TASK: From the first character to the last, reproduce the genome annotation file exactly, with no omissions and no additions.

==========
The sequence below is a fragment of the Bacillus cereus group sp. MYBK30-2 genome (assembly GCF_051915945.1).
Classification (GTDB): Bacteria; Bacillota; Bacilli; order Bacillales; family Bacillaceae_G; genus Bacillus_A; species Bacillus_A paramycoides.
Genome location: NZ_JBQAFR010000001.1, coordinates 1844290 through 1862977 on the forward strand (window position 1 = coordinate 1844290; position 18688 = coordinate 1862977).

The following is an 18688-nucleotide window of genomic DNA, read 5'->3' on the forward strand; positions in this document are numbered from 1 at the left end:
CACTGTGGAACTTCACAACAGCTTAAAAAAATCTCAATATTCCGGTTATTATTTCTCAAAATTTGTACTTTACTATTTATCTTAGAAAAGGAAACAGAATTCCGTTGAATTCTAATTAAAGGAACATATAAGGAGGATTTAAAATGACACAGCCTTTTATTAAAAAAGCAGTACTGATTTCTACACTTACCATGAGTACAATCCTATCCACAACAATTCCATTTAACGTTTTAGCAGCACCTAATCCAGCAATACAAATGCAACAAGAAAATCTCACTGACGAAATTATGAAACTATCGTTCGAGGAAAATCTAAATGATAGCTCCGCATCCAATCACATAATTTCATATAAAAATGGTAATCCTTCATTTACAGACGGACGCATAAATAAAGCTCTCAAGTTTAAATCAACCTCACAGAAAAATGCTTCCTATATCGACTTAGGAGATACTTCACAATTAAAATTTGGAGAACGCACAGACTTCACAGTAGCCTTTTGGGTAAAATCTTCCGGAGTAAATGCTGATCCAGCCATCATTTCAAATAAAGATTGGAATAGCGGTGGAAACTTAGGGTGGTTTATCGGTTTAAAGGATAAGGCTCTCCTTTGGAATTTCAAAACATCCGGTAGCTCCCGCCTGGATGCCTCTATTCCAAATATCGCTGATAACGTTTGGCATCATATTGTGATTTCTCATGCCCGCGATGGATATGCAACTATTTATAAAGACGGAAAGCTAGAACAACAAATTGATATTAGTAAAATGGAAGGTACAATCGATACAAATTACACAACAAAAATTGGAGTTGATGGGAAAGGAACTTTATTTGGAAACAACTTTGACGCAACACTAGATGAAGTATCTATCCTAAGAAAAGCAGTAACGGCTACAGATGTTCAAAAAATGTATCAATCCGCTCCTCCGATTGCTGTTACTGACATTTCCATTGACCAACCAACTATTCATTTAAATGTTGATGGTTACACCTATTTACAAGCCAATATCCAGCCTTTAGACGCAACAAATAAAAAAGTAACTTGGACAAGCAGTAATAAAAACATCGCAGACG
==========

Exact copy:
The sequence below is a fragment of the Bacillus cereus group sp. MYBK30-2 genome (assembly GCF_051915945.1).
Classification (GTDB): Bacteria; Bacillota; Bacilli; order Bacillales; family Bacillaceae_G; genus Bacillus_A; species Bacillus_A paramycoides.
Genome location: NZ_JBQAFR010000001.1, coordinates 1844290 through 1862977 on the forward strand (window position 1 = coordinate 1844290; position 18688 = coordinate 1862977).

The following is an 18688-nucleotide window of genomic DNA, read 5'->3' on the forward strand; positions in this document are numbered from 1 at the left end:
CACTGTGGAACTTCACAACAGCTTAAAAAAATCTCAATATTCCGGTTATTATTTCTCAAAATTTGTACTTTACTATTTATCTTAGAAAAGGAAACAGAATTCCGTTGAATTCTAATTAAAGGAACATATAAGGAGGATTTAAAATGACACAGCCTTTTATTAAAAAAGCAGTACTGATTTCTACACTTACCATGAGTACAATCCTATCCACAACAATTCCATTTAACGTTTTAGCAGCACCTAATCCAGCAATACAAATGCAACAAGAAAATCTCACTGACGAAATTATGAAACTATCGTTCGAGGAAAATCTAAATGATAGCTCCGCATCCAATCACATAATTTCATATAAAAATGGTAATCCTTCATTTACAGACGGACGCATAAATAAAGCTCTCAAGTTTAAATCAACCTCACAGAAAAATGCTTCCTATATCGACTTAGGAGATACTTCACAATTAAAATTTGGAGAACGCACAGACTTCACAGTAGCCTTTTGGGTAAAATCTTCCGGAGTAAATGCTGATCCAGCCATCATTTCAAATAAAGATTGGAATAGCGGTGGAAACTTAGGGTGGTTTATCGGTTTAAAGGATAAGGCTCTCCTTTGGAATTTCAAAACATCCGGTAGCTCCCGCCTGGATGCCTCTATTCCAAATATCGCTGATAACGTTTGGCATCATATTGTGATTTCTCATGCCCGCGATGGATATGCAACTATTTATAAAGACGGAAAGCTAGAACAACAAATTGATATTAGTAAAATGGAAGGTACAATCGATACAAATTACACAACAAAAATTGGAGTTGATGGGAAAGGAACTTTATTTGGAAACAACTTTGACGCAACACTAGATGAAGTATCTATCCTAAGAAAAGCAGTAACGGCTACAGATGTTCAAAAAATGTATCAATCCGCTCCTCCGATTGCTGTTACTGACATTTCCATTGACCAACCAACTATTCATTTAAATGTTGATGGTTACACCTATTTACAAGCCAATATCCAGCCTTTAGACGCAACAAATAAAAAAGTAACTTGGACAAGCAGTAATAAAAACATCGCAGACG